Guy Hibbert reviews an exquisite new book celebrating 150 years of Hotel du Cap-Eden-Roc.
In 1865, Hippolyte de Villemessant, the publisher who made Le Figaro the world-famous newspaper it is today, dreamt of a haven for stressed and downtrodden writers, a warm winter retreat from chilly Paris. Having discovered this earthly paradise on the Cap d’Antibes he formed a syndicate, brought financiers on board, and asked his newspaper readers to back the project. But his idealistic visions did not mesh well with commercial priorities and he retired from the project, allowing local property owners and well-connected Russian aristocrats to press ahead with the construction of Villa Soleil, as it was initially known. Villemessant retreated to lick his wounds and could only observe with chagrin as the grand château was launched in 1870, not as a writer’s retreat but as a luxury hotel.
In that era, the Riviera was still a winter destination for the so-called hivernants and a February gala opening was not unusual. But, ominously, the opening was heralded not by warming sunshine but by blustery squalls and rain – an inauspicious beginning. Perhaps it was a sign, for the following years were to prove a struggle. Even the opulence of the architecture, the stunning location on the Cap d’Antibes, the grand boulevard fringed with pines and palms, and the coastline lapped by turquoise waters could not attract enough wealthy clients during a period of European economic depression.
Villemessant died in 1879. Little could he have imagined that over the following century, the Hotel du Cap-Eden-Roc’s fortunes would be revived in spectacular fashion. In an ironic twist, it would become exactly the sort of haven for writers and creative types that he had envisaged, and their very presence would act as a magnet for the kind of cultured, wealthy clients needed to keep the ship afloat. More than a decade passed before circumstances, and some luck, would finally see the hotel begin its rise to stardom. Talented and hard-working Italian hotelier Antoine Sella arrived on the scene and took charge. The legendary American publisher James Gordon Bennett Jr. brought his family for a memorable stay and spread the word. Monet and other Impressionists celebrated the beauty and special light of Antibes. The Train Bleu brought wealthy British for the winter at the same time as European economies were picking up steam.
Under the guidance of Sella (who would later become the owner) and then his son, André, the hotel built a singular worldwide reputation, welcoming the cream of Belle Époque high society. After the Great War, Sella had the foresight to open the hotel for a summer season and it began to appeal to a new jazz age generation, venturing south from the hedonism of post-war Paris. So began an extraordinary hundred-year love affair between the hotel and an endless succession of writers, artists, intellectuals, and film stars. F. Scott Fitzgerald, Picasso, Gertrude Stein, Coco Chanel, Noel Coward, George Bernard Shaw, Hemingway and John Dos Passos were amongst the earliest.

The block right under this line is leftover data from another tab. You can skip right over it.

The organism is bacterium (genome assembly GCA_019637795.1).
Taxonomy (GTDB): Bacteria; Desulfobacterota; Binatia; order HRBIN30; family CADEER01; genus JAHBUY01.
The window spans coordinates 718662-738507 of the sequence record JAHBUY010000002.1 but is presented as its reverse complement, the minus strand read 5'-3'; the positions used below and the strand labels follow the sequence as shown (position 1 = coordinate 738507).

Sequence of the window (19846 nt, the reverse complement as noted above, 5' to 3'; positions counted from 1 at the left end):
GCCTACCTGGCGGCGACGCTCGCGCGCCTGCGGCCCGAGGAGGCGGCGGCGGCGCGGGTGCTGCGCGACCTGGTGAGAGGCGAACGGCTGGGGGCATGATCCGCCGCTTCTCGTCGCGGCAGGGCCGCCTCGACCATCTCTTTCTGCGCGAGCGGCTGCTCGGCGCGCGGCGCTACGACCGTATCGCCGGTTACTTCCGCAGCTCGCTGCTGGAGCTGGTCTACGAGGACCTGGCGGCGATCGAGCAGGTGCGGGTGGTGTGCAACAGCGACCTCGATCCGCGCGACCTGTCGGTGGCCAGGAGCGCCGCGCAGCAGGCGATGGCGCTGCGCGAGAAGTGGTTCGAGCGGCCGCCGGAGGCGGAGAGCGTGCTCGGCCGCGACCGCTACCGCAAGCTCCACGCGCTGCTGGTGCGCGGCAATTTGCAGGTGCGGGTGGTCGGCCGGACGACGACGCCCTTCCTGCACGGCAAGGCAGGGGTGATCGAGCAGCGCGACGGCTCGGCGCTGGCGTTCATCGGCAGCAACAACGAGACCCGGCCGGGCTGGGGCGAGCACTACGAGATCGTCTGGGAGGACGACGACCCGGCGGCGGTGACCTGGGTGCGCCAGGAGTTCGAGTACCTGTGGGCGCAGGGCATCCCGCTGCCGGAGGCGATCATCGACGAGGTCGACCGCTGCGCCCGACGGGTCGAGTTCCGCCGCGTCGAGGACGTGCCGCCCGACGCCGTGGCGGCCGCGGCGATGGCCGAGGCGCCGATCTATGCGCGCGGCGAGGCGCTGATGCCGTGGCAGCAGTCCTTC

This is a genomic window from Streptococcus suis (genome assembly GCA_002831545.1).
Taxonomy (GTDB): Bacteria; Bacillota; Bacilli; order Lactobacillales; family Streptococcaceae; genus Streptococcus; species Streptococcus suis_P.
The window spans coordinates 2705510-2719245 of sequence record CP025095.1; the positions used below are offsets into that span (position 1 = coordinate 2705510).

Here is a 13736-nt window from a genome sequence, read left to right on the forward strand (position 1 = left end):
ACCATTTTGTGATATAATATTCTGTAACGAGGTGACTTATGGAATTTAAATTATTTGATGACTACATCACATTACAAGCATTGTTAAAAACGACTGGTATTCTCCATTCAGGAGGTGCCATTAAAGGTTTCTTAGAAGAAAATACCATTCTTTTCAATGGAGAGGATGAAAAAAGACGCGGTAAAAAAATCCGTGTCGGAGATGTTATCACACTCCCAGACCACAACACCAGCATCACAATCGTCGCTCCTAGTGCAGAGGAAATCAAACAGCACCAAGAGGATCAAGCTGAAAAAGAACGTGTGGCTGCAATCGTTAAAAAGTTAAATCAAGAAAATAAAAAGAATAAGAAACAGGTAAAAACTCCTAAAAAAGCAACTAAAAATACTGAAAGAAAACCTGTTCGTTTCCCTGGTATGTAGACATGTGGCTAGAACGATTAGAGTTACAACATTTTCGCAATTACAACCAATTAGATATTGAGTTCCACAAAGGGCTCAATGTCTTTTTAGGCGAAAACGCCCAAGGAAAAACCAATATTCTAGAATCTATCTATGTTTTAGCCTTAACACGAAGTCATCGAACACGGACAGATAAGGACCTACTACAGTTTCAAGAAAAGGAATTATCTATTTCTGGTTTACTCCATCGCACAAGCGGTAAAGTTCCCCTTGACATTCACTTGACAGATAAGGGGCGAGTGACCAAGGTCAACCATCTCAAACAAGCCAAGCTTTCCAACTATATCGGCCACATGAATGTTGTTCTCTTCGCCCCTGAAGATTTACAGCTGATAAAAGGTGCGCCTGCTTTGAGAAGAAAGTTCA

Then in the 1930s the summer season really took off, with visits from the Prince of Wales and Wallis Simpson, Churchill and the Kennedys. Post WWII, with André Sella still at the helm, fortune smiled once again with the advent of the Cannes Film Festival. In the years that followed, the Hotel du Cap became the glamorous refuge of the international film set, beloved of Hollywood stars such as Rita Hayworth, Liz Taylor, Orson Welles and Darryl Zanuck, as well French stars like Jean-Paul Belmondo and Lino Ventura.
Coverage in celebrity magazines like Paris Match and Tatler would ensure the stars and would-be stars were photographed bathing at Eden Roc’s famous pool, romancing on the terrace or strolling arm in arm down the grand boulevard towards the bay. Looking back, the 50s and 60s would prove to have been not only glamorous but also a time of relative innocence. It was before the invasion of the paparazzi and the pressure of back-to-back media interviews, when the stars could stroll along the Croisette or dine al fresco with friends in Antibes. At the end of that golden age, in 1969, André Sella passed the baton of hotel ownership on to Maja and Rudolf-August Oetker, and the hotel remains a cherished jewel in the Oetker Collection of prestige hotels.
Today then, more than ever, the Hotel du Cap-Eden-Roc offers not only a refuge for celebrities keen to escape 24/7 public visibility and the insatiable demands of their social media followings, but also a rare paradise where less famous privileged guests can still appreciate the timeless beauty and authentic ambiance of this legendary place.
This sumptuous new illustrated book, which celebrates the hotel’s 150-year history, is much more than just an expensive coffee table decoration. It offers a feast of insights into a golden age of culture with fascinating histories, intimate memoirs, and captivating period photography. Highly recommended.
Hotel du Cap-Eden-Roc
A Timeless Legend on the French Riviera
By Alexandra Campbell | Introduction by
Published by Flammarion 2021
From France Today magazine
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